Nautical words



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Maritime Polar Air. Air stream, from high latitudes, that has passed over an appreciable expanse of sea before reaching observer.

Mark. One of the marked fathoms in a lead line. 2. Beacon or erection, marking a navigational danger or a position of navi­gational interest.

Mari(ing). To bind or frap with small line in such a manner that each turn is an overhand knot.

Marline. Superior kind of spunyard laid up left-handed.

Marline Hitch. Half hitch made by passing end over and under, so that an overhand knot is formed.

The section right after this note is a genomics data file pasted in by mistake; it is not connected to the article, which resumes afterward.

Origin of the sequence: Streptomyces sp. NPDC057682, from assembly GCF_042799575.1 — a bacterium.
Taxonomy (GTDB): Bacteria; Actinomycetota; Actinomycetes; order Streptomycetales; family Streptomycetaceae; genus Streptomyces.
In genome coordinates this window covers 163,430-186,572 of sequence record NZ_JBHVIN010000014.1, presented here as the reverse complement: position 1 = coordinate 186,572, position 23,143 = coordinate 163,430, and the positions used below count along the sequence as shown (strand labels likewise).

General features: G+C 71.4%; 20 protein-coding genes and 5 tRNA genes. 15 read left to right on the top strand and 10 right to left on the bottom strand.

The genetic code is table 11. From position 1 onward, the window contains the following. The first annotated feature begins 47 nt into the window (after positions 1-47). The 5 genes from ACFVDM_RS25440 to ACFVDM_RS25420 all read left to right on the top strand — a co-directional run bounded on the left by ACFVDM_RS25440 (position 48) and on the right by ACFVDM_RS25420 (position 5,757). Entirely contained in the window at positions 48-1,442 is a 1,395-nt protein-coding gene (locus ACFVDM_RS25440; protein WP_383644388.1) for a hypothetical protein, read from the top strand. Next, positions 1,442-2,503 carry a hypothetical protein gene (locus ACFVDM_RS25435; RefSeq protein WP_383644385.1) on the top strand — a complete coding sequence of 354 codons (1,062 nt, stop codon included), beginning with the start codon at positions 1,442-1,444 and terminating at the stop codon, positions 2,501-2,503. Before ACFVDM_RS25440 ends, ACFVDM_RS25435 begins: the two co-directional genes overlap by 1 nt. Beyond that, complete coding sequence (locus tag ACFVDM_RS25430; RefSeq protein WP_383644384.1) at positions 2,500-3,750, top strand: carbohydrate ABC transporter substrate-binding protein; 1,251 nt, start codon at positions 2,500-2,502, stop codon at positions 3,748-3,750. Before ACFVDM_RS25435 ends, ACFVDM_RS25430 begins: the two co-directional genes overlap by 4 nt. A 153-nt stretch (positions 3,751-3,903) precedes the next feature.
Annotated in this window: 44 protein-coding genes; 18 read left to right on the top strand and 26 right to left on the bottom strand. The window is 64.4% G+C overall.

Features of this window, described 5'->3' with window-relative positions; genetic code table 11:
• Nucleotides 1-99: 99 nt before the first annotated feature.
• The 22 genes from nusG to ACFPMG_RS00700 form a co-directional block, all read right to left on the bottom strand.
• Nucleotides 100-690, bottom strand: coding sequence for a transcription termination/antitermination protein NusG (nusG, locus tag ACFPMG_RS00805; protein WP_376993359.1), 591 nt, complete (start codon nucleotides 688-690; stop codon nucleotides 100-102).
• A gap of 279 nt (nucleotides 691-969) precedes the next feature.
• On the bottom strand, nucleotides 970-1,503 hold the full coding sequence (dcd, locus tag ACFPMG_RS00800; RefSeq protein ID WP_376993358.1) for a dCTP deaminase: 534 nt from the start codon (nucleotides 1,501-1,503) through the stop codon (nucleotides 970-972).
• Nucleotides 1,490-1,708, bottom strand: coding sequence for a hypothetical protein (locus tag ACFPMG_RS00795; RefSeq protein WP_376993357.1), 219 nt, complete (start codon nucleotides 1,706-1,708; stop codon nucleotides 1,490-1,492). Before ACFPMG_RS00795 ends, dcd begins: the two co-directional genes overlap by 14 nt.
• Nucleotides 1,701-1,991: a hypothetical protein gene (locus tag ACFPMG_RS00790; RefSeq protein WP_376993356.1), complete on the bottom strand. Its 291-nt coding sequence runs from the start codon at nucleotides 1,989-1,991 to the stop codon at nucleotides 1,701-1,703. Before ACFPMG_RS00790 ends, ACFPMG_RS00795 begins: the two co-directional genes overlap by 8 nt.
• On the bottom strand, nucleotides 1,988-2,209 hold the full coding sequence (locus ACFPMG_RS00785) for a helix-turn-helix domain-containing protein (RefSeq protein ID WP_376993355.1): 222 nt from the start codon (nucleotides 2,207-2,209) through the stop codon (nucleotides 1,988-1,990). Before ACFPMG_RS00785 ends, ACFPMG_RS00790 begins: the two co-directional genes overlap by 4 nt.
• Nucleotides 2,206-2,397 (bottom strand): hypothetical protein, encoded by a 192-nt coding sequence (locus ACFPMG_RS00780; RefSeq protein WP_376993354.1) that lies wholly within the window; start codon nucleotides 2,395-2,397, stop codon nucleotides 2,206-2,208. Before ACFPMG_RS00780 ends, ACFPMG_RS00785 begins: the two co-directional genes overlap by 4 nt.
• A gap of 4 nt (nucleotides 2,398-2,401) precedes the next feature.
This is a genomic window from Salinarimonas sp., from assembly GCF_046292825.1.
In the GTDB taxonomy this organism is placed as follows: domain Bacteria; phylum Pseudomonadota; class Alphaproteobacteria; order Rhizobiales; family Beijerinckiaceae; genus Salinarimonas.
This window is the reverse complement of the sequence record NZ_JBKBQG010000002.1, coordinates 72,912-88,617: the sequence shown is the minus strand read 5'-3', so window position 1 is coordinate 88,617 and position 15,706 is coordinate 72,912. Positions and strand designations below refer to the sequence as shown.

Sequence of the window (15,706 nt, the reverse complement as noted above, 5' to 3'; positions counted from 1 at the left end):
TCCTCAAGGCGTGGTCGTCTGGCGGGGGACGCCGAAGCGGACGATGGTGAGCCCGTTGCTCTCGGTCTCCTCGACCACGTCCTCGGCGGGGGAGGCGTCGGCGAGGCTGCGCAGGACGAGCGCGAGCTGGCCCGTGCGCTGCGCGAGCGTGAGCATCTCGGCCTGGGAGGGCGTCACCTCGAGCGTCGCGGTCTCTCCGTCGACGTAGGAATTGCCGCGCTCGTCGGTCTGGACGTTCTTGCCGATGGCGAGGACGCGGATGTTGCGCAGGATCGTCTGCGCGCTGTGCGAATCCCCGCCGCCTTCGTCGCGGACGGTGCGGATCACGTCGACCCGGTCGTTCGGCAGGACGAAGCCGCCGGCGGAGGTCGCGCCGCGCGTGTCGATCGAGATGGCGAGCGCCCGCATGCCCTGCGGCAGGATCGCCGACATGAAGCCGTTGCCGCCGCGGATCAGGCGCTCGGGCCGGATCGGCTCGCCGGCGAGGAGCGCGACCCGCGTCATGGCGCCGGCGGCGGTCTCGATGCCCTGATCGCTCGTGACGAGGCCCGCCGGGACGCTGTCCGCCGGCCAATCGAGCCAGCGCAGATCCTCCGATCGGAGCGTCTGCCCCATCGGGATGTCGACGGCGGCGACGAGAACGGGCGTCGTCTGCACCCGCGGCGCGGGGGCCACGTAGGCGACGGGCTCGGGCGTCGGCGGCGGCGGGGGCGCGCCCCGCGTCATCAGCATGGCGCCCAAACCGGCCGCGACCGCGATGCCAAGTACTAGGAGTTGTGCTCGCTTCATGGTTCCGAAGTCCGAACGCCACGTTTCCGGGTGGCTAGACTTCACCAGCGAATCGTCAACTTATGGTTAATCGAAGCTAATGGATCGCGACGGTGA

Marline Spike. Tapered and pointed iron pin used for opening up a rope when splicing. Has a perforation at larger end to take a lanyard.

Maroon. To put a man ashore, forcibly, on desolate land. Form­erly done as a punishment, or as a criminal act. 2. Pyrotechnic signal exploding with a loud report.

Marry. To interlace the strands of two ropes preparatory to splicing. 2. To put two ropes together, side by side, so that they can be hauled upon simultaneously.

Marryat's Code. 'Code of signals for the Merchant Service', com­piled by Captain Frederick Marryat, R.N., 1817.


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